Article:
Owner to Breeder, Part 1

John has been showing Collies for five years, although he has never won a point. This year, with his third dog, he started hearing the term "beautiful expression." It has been some time since he last checked the Collie standard. Taking another look, his heart raced when he read that "beautiful expression" may be the highest praise for a Collie – a statement that the dog possesses all the obvious qualities, as well as the indefinable aesthetics breeders strive for. At his next show, John overhears someone talking about breeding and thinks, "Imagine what great dogs I'd have as a breeder."

In just a few weeks, he maps out a plan to create a fantastic line of Collies that will assure his dog's traits are passed along.

John's story is representative of a growing number of people across the country who feel they are ready to make the transition from dog owner to dog breeder. Experienced breeders say it is wonderful to have new people excited about enhancing the health, beauty, and winning ways of a particular breed. They openly share their instructive experiences, insights, frustrations, and honest mistakes.

A Philosophy Check

Barbara Williams has bred German Shepherd Dogs for decades. She was fortunate to own one of the most memorable German Shepherds of the 20th century, Man O' War, or Red for short. More than 30 years since Williams last took Red into the show ring, she vividly recalls her experiences. "He had a beautiful, red coat I've never seen before or since, and a superb nature. I received requests from people all over the country to breed to him, and he sired many successful dogs." In his prime, Red died of bloat. Williams has made it her mission to breed dogs free of this disease.

Williams is happy to share her opinions: "After we're gone, people might not remember us. But they'll see the legacy of the dogs we breed many generations ahead. When we're lucky enough to have top dogs, we are given a sacred trust. It's our responsibility to carry that forward. People must realize the power in their hands when they breed."

Fran Sloughfy got her first Irish Setters in 1976, and has bred several champions. But she stumbled towards greatness. "When I decided to have Irish Setters, I didn't have much money. But I knew the standard – happy dogs, rollicking personality, ears wrapping around their noses – so I went to a backyard breeder and looked at a litter. I chose the one wagging his tail the hardest and with ears dragging on the ground."

That first dog, Sloughfy admits, had very little in common with the standard beyond these superficial traits, and did not win in the show ring. Her second dog did better in the ring, but still had numerous faults.

Sloughfy was determined to get a perfect Irish Setter. She looked for puppies that were just right, and could not find any, so she decided to breed her own dogs. She traveled long distances, at great cost, to find a stud for her goals. "I talked to everyone I knew and asked who was the best stud dog. I went to shows and studied the dogs, evaluated what I heard. Then I fell in love with one stud, a top Irish Setter in the country."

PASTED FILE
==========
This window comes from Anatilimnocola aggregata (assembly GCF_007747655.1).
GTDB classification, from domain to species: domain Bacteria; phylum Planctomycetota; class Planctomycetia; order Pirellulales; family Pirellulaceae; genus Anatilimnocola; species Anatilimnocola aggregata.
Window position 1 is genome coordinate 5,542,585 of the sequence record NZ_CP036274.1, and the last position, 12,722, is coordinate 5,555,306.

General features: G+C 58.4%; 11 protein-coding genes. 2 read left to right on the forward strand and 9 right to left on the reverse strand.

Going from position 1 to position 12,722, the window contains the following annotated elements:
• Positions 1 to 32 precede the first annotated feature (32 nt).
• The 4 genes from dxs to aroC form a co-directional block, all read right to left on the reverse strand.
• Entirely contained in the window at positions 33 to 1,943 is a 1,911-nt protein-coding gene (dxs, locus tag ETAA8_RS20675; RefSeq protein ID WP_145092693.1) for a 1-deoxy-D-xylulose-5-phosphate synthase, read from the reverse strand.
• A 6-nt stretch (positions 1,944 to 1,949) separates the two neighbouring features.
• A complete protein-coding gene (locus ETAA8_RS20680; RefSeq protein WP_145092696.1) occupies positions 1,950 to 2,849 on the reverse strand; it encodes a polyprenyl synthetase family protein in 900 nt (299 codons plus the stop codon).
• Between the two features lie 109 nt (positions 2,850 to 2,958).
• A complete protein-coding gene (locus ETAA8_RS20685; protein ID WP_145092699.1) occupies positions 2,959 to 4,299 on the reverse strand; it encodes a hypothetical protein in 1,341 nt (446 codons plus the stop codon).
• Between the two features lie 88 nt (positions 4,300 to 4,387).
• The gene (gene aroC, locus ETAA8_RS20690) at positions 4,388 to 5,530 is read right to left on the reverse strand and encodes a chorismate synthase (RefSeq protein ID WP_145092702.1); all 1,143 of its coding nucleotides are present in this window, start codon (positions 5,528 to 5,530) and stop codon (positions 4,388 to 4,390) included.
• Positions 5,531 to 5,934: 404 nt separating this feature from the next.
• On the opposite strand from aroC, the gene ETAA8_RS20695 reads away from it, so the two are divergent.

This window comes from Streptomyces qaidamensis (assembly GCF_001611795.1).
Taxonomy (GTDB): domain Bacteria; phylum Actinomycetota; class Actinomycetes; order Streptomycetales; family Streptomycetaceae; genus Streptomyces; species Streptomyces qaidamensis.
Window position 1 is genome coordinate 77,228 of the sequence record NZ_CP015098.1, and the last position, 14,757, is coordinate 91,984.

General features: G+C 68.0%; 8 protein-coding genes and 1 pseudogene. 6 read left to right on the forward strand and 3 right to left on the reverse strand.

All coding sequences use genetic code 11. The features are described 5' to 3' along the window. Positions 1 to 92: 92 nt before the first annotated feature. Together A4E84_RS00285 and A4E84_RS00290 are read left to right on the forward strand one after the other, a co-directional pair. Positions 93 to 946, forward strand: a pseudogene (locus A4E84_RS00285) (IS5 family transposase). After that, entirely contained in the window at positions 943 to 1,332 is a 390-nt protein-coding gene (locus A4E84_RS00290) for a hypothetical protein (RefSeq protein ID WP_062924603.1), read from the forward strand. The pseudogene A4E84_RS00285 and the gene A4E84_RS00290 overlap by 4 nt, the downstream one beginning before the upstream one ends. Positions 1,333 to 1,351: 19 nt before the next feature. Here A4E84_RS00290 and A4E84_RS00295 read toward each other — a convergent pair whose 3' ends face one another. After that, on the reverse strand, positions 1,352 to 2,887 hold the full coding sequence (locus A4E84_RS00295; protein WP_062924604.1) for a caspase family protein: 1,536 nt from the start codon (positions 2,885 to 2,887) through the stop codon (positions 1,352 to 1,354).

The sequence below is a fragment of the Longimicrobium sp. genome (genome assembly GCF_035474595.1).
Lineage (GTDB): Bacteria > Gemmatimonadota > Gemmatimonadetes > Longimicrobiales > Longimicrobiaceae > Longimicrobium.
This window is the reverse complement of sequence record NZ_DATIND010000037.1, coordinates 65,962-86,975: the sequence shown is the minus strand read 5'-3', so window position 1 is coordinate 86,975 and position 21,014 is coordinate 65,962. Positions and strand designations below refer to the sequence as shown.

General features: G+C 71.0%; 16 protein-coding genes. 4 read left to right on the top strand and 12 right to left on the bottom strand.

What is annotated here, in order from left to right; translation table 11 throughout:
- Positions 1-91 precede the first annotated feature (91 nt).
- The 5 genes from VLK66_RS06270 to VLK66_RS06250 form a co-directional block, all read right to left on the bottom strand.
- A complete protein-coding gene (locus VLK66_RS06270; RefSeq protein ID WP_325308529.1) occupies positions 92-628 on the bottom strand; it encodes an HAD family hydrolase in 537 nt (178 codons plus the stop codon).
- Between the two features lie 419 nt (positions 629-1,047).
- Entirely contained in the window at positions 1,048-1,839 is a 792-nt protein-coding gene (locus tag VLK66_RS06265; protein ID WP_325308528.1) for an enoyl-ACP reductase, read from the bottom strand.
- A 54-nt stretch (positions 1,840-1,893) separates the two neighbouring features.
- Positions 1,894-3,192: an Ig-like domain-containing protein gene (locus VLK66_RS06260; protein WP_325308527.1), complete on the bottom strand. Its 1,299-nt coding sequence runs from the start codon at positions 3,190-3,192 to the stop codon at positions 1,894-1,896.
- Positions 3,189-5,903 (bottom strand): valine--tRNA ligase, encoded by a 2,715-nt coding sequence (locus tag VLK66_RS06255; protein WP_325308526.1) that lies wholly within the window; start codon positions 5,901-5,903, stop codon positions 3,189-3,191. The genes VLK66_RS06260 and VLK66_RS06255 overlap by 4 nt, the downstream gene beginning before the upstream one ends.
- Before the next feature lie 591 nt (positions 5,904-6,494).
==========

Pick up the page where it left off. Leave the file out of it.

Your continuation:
You Like Dogs. But How About People?

Loving dogs is an obvious requirement for a breeder. However, you cannot realize your vision of breeding great dogs unless you also enjoy people – your buyers.

Sloughfy says selling dogs is what she worries about most. "It's not looking over the puppies 24 hours a day for weeks, or rushing them to the vet when there's an emergency. Finding appropriate buyers, that's the most challenging, difficult, and draining part."

Michele Basye has bred Miniature Pinschers and American Toy Fox Terriers for more than a decade. "I can't stand selling my dogs," she admits. Gaining more experience, including showing her dogs at Westminster, Basye developed effective practices. "Carefully pre-screen the homes, require that if owners can't keep the dog, they must return the dog to you," she suggests. "Spay and neuter your dogs before they are sold. Offer to answer questions, even if people call you at three in the morning. The extra effort and money helps you sleep at night."

Basye has a horror story that exemplifies what breeders may deal with. She had made arrangements to meet a potential buyer. The moment the buyer walked into her home, Basye knew it was all wrong. "The puppy was hiding from him and wouldn't come out," she recalls. "They guy still wanted the puppy, but I told him the puppy was not going with him. I said, 'This is not Wal-Mart. I don't have to sell you a puppy. That puppy is not comfortable with you.'" The exchange became heated. Basye had to call the police when the customer refused to take no for an answer.

You must develop instincts for a good human-dog match, Basye says. Laughing bitterly, she explains, "I like to say that I screen my buyers carefully so I won't have to rescue my own puppies later." Basye is involved in national rescue organizations for Miniature Pinschers and American Toy Fox Terriers, and has seen how bad matches lead to abandoned dogs.

Why is it so challenging to deal with buyers? According to Karen Lacy, who has bred Border Collies since the 1960s, the Internet lets people learn how to ace screenings with answers they know you want to hear. Sighing as she recalls everything that can go wrong, Sloughfy says, "People answer your questions, then take the dog home and do what they want, things you told them are incorrect. Then they call and say the dog is having problems. You must be able to make people understand that you told them to do something for a good reason."